Animé and Toons
Batman The Dark Knight Returns Part 2
By Hervé St-Louis
May 1, 2013 - 22:25
Studios: DC Comics, Warner Bros Animation
Writer(s): Bob Goodman, Frank Miller
Starring: Peter Weller, Ariel Winter, David Selby, Wade Williams
Directed by: Jay Olivia
Produced by: Alan Burnett
Running Time: 76 minutes
Release Date: January 29 2013
Rating: PG (Parental Guidance Suggested)
Distributors: Warner Premiere
Batman the Dark Knight Returns Part 2 continues the animated story released in September 2012 adapting Frank Miller’s comic book series. While the first part of the story is more about how Batman returns to put some order back in Gotham City, the second part of the movie presented here, is about the return of the world of the super hero. Batman must defeat his two biggest foes, the Joker and Superman. Will he survive?
A story involving Batman against Superman is an event. One where he fights the Joker is also an event. Besides the original comic book where it occurred, this is one of the few places that you will see Batman fight the joker to the death. Here, the Joker challenges Batman into participating in one of his usual cat and mouse games where for some reason Joker sets the rules and Batman just follows along.
We’ve seen this story several times. Joker taunts Batman to kill him by killing even more innocents. Perhaps Miller’s original story has been used as the model for all of the other stories that use this set up. However, the overall goal of the fight against Joker – proving that Batman doesn’t kill and that if he does, he has failed some kind of moral standard only he and Joker care about - has no merit here. The moment Joker dies by Batman’s hand, no one cares anymore that a rule has been broken.
Which is why it’s not very credulous, as much of the first part of the movie was to see Batman waste so much energy to defeat an opponent he could have easily taken out. Why didn’t he just deal with the Joker before he went to the television studio to kill everybody there instead of fighting an army of cops in order to get to the villain and ultimately fail to reach him in time? Isn’t Batman as responsible for Joker’s actions?
Again, the same question has to be asked about why Superman who could have defeated Batman in seconds takes his sweet little time to fight him in Crime Alley, make an appointment with him, only to see much of downtown Gotham City destroyed in the act? Just like Batman was wasting his time, Superman was criminally wasting even more time.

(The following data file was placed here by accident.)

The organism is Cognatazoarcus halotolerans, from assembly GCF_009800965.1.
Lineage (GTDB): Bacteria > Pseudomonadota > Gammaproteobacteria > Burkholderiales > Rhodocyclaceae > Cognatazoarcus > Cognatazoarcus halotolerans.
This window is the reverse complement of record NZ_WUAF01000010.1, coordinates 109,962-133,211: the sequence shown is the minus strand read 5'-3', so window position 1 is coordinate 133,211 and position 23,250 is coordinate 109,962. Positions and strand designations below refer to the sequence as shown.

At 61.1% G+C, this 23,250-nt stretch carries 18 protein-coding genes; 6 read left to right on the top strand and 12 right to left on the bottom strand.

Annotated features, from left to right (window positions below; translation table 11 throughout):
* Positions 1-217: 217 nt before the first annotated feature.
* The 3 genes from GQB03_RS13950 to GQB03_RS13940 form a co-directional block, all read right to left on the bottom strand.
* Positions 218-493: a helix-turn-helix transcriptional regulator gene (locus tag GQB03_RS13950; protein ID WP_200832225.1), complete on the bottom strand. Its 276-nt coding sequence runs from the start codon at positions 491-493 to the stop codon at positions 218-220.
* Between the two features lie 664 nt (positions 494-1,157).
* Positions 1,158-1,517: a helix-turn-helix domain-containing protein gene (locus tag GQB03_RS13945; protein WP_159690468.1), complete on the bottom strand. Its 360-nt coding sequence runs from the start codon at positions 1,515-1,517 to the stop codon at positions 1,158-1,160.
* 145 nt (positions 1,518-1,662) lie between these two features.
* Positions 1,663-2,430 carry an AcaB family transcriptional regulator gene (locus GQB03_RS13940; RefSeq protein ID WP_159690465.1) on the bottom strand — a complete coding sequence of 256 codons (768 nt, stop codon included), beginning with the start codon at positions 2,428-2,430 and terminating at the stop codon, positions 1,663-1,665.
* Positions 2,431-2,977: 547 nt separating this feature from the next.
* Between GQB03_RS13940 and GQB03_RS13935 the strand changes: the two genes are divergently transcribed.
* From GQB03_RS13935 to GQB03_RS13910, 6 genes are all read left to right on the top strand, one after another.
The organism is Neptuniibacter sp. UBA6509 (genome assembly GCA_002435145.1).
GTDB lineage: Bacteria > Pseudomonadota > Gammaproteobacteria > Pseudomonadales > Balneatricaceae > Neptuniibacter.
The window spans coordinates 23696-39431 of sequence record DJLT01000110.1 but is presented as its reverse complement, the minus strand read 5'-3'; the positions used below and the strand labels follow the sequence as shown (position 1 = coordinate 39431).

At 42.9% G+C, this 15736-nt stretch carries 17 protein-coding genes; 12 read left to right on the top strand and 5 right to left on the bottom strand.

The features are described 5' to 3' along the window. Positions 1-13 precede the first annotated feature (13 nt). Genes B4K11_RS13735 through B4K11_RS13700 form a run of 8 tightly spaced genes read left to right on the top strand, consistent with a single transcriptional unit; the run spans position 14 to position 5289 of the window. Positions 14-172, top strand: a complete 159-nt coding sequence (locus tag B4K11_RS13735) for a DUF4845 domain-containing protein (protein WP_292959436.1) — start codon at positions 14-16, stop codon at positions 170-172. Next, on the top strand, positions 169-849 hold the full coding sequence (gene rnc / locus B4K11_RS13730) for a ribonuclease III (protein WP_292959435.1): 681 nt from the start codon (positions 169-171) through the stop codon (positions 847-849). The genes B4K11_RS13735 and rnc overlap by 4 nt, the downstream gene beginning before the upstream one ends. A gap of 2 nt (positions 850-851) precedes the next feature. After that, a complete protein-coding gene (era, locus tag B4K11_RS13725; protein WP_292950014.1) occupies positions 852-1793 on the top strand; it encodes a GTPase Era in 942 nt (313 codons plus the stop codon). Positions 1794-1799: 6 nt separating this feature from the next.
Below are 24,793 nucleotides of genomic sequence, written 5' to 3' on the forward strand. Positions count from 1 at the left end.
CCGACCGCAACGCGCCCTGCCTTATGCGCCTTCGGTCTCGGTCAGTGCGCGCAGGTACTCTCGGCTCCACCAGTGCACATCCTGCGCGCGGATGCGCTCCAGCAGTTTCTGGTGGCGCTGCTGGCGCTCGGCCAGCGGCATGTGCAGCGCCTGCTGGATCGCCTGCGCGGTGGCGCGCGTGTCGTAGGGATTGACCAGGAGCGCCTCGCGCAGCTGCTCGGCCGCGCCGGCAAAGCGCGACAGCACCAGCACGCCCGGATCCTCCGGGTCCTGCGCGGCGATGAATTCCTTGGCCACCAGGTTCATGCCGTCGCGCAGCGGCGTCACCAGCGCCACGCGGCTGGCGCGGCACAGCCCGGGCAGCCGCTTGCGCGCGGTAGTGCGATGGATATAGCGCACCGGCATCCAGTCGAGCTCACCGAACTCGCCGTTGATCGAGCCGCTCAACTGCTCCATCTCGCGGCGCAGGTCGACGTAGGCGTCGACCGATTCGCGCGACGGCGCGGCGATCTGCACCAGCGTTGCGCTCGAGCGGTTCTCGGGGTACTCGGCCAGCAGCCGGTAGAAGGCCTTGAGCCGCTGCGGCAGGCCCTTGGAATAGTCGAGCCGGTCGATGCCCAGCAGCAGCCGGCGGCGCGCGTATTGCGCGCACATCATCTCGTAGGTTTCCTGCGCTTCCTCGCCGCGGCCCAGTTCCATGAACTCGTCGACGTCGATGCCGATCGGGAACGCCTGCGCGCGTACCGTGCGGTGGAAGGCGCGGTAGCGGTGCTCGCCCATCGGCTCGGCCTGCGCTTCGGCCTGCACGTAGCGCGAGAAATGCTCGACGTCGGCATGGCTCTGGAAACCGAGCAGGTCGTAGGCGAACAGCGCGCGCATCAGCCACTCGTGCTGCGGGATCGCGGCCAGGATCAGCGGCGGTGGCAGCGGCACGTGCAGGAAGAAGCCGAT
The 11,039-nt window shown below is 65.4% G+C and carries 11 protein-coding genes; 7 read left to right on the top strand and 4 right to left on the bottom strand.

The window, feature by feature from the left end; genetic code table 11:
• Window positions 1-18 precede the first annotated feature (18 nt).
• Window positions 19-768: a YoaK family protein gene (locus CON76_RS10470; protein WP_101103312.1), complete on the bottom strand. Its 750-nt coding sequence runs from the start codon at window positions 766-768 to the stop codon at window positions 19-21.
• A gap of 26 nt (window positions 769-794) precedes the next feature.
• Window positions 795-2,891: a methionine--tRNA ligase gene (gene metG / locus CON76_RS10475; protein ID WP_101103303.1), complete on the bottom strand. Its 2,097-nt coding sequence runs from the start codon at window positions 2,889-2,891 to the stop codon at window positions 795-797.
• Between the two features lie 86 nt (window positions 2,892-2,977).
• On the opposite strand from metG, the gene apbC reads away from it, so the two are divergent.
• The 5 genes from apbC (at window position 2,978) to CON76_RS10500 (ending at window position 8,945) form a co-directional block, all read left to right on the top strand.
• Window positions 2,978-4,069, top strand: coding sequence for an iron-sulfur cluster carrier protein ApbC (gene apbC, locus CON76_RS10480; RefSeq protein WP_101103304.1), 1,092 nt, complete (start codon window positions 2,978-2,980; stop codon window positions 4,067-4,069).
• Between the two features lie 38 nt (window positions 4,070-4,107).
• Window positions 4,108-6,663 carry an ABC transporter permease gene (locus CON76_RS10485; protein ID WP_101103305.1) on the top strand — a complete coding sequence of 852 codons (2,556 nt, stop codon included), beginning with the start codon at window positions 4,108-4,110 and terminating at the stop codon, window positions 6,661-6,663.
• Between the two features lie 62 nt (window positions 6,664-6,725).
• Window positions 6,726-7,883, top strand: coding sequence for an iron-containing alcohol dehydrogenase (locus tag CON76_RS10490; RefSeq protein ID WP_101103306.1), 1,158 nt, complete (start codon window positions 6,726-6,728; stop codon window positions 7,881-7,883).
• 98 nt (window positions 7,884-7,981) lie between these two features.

My view about these weak plot points and acts of contrition that the guest speakers on the Blu-Ray extras painstakingly try to explain to viewers have no merit. For them, the fact that Superman takes the time to set a rendez-vous with Batman before the big gladiatorial fight is impressive and something mythical. For me it is idiotic and a failed attempt to justify some repressed childhood wish for Miller to see a big fight between Superman and Batman. In essence, I’m saying that the super hero genre can have its misses and inconsistencies which elevate a work of poor merit like The Dark Knight Returns to great literature when it’s just an opportunity for a nerdy writer to execute a sexual wish trip. There are no undertones in this story. Yes Reagan is the embodiment of evil Republican politicians; the Joker’s psychiatrist is scholarly and rehabilitation believing moron; the media are clueless; and the new lesbian police chief out of touch. Yes, this is all true in this story but the problem with the expositions of these so called truths, first by Miller and almost 30 years later by the Warner Animation Studio, is that compared to say V for Vendetta or The Watchmen, there is no real deconstruction of the super hero genre or any valid commentary on 1980s society and politics. It’s simply an empty graphic fest and poorly thought out story with no intellectual merit that has continued to be praised for decades as one of the best thing ever created about super heroes and comics. I think it’s time we laid that myth to rest now.
The animation is impressive for the efforts used to create a semi-realistic world that combines the look of Frank Miller with the mechanics of modern animation. Tanks, cars and helicopters are rendered in 3D. Clouds and electrical effects benefit from the most intensive visual effects found in film. Yet the overall visual identity of the piece does not match. It’s attempting to do too much instead of just sticking to one solid style of animation. The animators created this mess because they could, not because it made sense to.
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